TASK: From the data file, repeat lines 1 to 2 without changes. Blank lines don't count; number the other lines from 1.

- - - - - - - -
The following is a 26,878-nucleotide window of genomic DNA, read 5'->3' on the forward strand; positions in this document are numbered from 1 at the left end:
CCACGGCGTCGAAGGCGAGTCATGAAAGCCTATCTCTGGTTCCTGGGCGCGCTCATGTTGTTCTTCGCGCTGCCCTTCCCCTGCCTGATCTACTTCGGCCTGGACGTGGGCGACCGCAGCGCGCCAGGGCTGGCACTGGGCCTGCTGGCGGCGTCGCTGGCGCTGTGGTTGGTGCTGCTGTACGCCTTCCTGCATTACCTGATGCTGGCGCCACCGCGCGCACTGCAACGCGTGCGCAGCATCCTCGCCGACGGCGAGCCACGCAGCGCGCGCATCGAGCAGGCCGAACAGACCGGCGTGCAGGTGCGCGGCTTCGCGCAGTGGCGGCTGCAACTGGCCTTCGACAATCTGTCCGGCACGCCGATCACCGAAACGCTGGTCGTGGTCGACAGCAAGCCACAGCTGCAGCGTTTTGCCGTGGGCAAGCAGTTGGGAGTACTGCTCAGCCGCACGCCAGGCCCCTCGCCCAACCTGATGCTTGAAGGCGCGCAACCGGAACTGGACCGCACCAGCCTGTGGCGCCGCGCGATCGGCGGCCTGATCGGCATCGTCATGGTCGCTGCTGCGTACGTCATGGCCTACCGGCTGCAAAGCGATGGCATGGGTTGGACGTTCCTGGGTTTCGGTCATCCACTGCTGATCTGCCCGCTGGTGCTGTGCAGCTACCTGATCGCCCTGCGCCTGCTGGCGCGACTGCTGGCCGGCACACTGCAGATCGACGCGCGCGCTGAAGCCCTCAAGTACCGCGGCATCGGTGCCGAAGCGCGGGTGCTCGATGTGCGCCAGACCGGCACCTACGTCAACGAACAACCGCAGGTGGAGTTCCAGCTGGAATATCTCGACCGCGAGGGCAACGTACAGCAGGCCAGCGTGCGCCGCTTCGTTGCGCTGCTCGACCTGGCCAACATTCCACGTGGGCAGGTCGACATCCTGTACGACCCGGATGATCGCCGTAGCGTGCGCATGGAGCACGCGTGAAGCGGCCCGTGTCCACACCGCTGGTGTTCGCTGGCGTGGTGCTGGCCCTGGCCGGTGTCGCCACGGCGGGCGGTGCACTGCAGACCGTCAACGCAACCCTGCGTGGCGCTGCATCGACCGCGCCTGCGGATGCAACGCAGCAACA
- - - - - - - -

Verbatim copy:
The following is a 26,878-nucleotide window of genomic DNA, read 5'->3' on the forward strand; positions in this document are numbered from 1 at the left end:
CCACGGCGTCGAAGGCGAGTCATGAAAGCCTATCTCTGGTTCCTGGGCGCGCTCATGTTGTTCTTCGCGCTGCCCTTCCCCTGCCTGATCTACTTCGGCCTGGACGTGGGCGACCGCAGCGCGCCAGGGCTGGCACTGGGCCTGCTGGCGGCGTCGCTGGCGCTGTGGTTGGTGCTGCTGTACGCCTTCCTGCATTACCTGATGCTGGCGCCACCGCGCGCACTGCAACGCGTGCGCAGCATCCTCGCCGACGGCGAGCCACGCAGCGCGCGCATCGAGCAGGCCGAACAGACCGGCGTGCAGGTGCGCGGCTTCGCGCAGTGGCGGCTGCAACTGGCCTTCGACAATCTGTCCGGCACGCCGATCACCGAAACGCTGGTCGTGGTCGACAGCAAGCCACAGCTGCAGCGTTTTGCCGTGGGCAAGCAGTTGGGAGTACTGCTCAGCCGCACGCCAGGCCCCTCGCCCAACCTGATGCTTGAAGGCGCGCAACCGGAACTGGACCGCACCAGCCTGTGGCGCCGCGCGATCGGCGGCCTGATCGGCATCGTCATGGTCGCTGCTGCGTACGTCATGGCCTACCGGCTGCAAAGCGATGGCATGGGTTGGACGTTCCTGGGTTTCGGTCATCCACTGCTGATCTGCCCGCTGGTGCTGTGCAGCTACCTGATCGCCCTGCGCCTGCTGGCGCGACTGCTGGCCGGCACACTGCAGATCGACGCGCGCGCTGAAGCCCTCAAGTACCGCGGCATCGGTGCCGAAGCGCGGGTGCTCGATGTGCGCCAGACCGGCACCTACGTCAACGAACAACCGCAGGTGGAGTTCCAGCTGGAATATCTCGACCGCGAGGGCAACGTACAGCAGGCCAGCGTGCGCCGCTTCGTTGCGCTGCTCGACCTGGCCAACATTCCACGTGGGCAGGTCGACATCCTGTACGACCCGGATGATCGCCGTAGCGTGCGCATGGAGCACGCGTGAAGCGGCCCGTGTCCACACCGCTGGTGTTCGCTGGCGTGGTGCTGGCCCTGGCCGGTGTCGCCACGGCGGGCGGTGCACTGCAGACCGTCAACGCAACCCTGCGTGGCGCTGCATCGACCGCGCCTGCGGATGCAACGCAGCAACA